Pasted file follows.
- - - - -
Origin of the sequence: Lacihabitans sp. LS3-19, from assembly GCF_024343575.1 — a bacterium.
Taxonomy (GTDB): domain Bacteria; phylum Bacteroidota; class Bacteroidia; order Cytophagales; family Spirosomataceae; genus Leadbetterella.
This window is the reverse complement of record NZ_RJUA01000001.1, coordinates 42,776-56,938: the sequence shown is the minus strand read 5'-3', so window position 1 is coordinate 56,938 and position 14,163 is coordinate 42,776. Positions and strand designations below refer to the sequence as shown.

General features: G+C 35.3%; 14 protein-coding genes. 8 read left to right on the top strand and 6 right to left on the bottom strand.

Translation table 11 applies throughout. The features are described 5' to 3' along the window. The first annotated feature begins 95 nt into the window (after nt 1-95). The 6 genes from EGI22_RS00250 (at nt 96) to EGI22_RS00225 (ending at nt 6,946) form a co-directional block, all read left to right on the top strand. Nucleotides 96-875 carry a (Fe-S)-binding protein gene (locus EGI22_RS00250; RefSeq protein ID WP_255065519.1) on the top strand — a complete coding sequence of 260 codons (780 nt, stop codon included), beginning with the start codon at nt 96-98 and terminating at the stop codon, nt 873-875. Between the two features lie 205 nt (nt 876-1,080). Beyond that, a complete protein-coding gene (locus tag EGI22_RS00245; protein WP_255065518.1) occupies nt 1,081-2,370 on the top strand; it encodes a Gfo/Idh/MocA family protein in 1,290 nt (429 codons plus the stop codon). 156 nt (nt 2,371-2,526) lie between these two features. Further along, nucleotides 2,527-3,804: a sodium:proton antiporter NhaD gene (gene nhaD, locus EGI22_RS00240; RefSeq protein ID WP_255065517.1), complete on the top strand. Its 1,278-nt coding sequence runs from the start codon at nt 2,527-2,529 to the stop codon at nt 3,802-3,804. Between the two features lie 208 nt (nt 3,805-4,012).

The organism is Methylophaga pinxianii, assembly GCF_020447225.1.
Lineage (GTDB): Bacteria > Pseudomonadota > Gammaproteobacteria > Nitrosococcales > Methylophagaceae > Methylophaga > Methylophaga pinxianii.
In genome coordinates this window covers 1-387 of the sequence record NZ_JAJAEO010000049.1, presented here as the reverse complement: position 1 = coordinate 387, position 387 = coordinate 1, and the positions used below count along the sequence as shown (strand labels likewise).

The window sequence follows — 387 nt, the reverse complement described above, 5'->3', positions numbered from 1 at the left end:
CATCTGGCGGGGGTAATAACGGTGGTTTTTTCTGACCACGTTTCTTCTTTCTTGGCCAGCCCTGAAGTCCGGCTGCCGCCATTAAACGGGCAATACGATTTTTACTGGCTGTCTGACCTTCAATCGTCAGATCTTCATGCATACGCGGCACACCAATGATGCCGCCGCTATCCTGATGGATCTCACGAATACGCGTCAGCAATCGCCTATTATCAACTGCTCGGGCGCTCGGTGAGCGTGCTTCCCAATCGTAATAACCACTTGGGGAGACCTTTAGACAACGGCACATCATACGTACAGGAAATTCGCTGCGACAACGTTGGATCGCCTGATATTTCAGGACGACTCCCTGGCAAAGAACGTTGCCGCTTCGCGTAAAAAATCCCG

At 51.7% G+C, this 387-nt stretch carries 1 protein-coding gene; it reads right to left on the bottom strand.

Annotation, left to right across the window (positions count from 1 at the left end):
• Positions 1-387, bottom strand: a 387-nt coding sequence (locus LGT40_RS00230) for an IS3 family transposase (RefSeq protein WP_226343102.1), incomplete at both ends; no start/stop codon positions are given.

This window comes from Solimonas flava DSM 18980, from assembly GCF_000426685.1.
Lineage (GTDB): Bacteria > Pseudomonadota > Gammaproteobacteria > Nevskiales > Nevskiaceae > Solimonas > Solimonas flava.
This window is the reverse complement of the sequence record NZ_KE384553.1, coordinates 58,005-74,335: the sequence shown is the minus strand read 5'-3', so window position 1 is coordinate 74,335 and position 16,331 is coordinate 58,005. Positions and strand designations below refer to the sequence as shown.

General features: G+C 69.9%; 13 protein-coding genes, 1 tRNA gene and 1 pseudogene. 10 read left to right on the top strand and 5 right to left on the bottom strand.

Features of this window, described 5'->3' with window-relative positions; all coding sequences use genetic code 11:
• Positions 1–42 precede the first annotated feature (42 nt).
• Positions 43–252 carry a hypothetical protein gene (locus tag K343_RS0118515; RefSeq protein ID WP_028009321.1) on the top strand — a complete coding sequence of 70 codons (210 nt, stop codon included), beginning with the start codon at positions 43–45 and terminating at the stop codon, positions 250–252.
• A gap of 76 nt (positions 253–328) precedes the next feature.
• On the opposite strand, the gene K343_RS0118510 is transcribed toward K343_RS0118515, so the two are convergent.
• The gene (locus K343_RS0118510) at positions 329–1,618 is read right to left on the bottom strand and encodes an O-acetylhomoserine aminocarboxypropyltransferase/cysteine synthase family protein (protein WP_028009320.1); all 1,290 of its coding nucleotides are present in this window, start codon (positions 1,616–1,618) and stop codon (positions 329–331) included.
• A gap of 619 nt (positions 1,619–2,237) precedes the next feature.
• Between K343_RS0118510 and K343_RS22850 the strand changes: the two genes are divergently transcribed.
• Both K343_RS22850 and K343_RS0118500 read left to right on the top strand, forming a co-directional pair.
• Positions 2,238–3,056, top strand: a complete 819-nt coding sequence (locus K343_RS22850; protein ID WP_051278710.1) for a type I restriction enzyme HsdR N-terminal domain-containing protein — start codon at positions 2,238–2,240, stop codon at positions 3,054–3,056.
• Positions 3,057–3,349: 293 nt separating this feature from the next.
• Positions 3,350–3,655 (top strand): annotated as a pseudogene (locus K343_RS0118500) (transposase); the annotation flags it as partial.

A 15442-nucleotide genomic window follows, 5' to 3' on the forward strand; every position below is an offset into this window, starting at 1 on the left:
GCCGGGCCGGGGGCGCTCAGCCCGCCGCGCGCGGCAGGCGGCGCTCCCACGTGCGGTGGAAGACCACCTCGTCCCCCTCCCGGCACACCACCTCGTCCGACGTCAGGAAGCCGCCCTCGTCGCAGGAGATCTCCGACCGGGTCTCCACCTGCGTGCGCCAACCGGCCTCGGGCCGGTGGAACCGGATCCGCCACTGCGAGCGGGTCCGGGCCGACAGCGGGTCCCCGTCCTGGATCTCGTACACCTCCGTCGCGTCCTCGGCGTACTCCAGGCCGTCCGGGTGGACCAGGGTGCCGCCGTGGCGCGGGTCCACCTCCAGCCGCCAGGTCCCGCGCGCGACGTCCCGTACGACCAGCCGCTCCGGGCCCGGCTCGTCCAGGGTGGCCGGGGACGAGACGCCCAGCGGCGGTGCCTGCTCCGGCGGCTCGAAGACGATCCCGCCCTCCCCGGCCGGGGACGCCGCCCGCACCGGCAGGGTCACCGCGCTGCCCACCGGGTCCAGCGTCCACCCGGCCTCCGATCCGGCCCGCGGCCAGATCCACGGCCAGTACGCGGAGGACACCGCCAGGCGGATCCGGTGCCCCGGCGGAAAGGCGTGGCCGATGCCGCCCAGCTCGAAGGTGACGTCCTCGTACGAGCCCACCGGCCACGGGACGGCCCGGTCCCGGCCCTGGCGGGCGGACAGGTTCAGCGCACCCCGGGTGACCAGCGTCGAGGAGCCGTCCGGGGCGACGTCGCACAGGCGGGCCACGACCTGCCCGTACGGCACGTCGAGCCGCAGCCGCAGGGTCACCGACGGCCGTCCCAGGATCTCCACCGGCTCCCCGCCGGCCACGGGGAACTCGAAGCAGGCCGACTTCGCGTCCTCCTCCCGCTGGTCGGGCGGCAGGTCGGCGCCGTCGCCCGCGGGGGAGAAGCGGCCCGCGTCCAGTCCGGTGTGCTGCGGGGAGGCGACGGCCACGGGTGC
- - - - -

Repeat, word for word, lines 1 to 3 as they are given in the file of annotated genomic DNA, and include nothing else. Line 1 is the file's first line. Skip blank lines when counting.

Origin of the sequence: Lacihabitans sp. LS3-19, from assembly GCF_024343575.1 — a bacterium.
Taxonomy (GTDB): domain Bacteria; phylum Bacteroidota; class Bacteroidia; order Cytophagales; family Spirosomataceae; genus Leadbetterella.
This window is the reverse complement of record NZ_RJUA01000001.1, coordinates 42,776-56,938: the sequence shown is the minus strand read 5'-3', so window position 1 is coordinate 56,938 and position 14,163 is coordinate 42,776. Positions and strand designations below refer to the sequence as shown.